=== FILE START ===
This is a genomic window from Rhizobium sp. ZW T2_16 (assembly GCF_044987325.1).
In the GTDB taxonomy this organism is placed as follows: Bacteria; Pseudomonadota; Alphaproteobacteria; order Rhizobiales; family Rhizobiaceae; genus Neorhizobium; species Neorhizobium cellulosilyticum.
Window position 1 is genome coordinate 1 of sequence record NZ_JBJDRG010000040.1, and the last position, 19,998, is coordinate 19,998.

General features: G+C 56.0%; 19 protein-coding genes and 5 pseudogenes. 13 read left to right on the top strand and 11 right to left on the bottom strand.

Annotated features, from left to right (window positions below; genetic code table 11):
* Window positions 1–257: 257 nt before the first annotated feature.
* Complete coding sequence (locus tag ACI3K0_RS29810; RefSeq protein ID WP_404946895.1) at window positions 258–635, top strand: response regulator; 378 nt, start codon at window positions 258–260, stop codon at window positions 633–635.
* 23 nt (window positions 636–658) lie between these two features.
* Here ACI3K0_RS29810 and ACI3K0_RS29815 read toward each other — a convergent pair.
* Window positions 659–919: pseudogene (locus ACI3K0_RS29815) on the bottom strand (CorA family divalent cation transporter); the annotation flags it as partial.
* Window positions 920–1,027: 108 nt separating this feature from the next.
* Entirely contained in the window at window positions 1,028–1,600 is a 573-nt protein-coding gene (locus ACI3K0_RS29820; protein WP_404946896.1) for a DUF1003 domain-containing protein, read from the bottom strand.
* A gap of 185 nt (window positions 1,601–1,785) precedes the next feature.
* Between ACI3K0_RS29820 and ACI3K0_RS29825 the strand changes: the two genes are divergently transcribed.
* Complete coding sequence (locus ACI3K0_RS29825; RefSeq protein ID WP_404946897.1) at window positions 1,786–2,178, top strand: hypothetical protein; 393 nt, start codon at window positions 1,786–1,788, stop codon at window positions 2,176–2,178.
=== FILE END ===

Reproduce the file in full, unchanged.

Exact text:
This is a genomic window from Rhizobium sp. ZW T2_16 (assembly GCF_044987325.1).
In the GTDB taxonomy this organism is placed as follows: Bacteria; Pseudomonadota; Alphaproteobacteria; order Rhizobiales; family Rhizobiaceae; genus Neorhizobium; species Neorhizobium cellulosilyticum.
Window position 1 is genome coordinate 1 of sequence record NZ_JBJDRG010000040.1, and the last position, 19,998, is coordinate 19,998.

General features: G+C 56.0%; 19 protein-coding genes and 5 pseudogenes. 13 read left to right on the top strand and 11 right to left on the bottom strand.

Annotated features, from left to right (window positions below; genetic code table 11):
* Window positions 1–257: 257 nt before the first annotated feature.
* Complete coding sequence (locus tag ACI3K0_RS29810; RefSeq protein ID WP_404946895.1) at window positions 258–635, top strand: response regulator; 378 nt, start codon at window positions 258–260, stop codon at window positions 633–635.
* 23 nt (window positions 636–658) lie between these two features.
* Here ACI3K0_RS29810 and ACI3K0_RS29815 read toward each other — a convergent pair.
* Window positions 659–919: pseudogene (locus ACI3K0_RS29815) on the bottom strand (CorA family divalent cation transporter); the annotation flags it as partial.
* Window positions 920–1,027: 108 nt separating this feature from the next.
* Entirely contained in the window at window positions 1,028–1,600 is a 573-nt protein-coding gene (locus ACI3K0_RS29820; protein WP_404946896.1) for a DUF1003 domain-containing protein, read from the bottom strand.
* A gap of 185 nt (window positions 1,601–1,785) precedes the next feature.
* Between ACI3K0_RS29820 and ACI3K0_RS29825 the strand changes: the two genes are divergently transcribed.
* Complete coding sequence (locus ACI3K0_RS29825; RefSeq protein ID WP_404946897.1) at window positions 1,786–2,178, top strand: hypothetical protein; 393 nt, start codon at window positions 1,786–1,788, stop codon at window positions 2,176–2,178.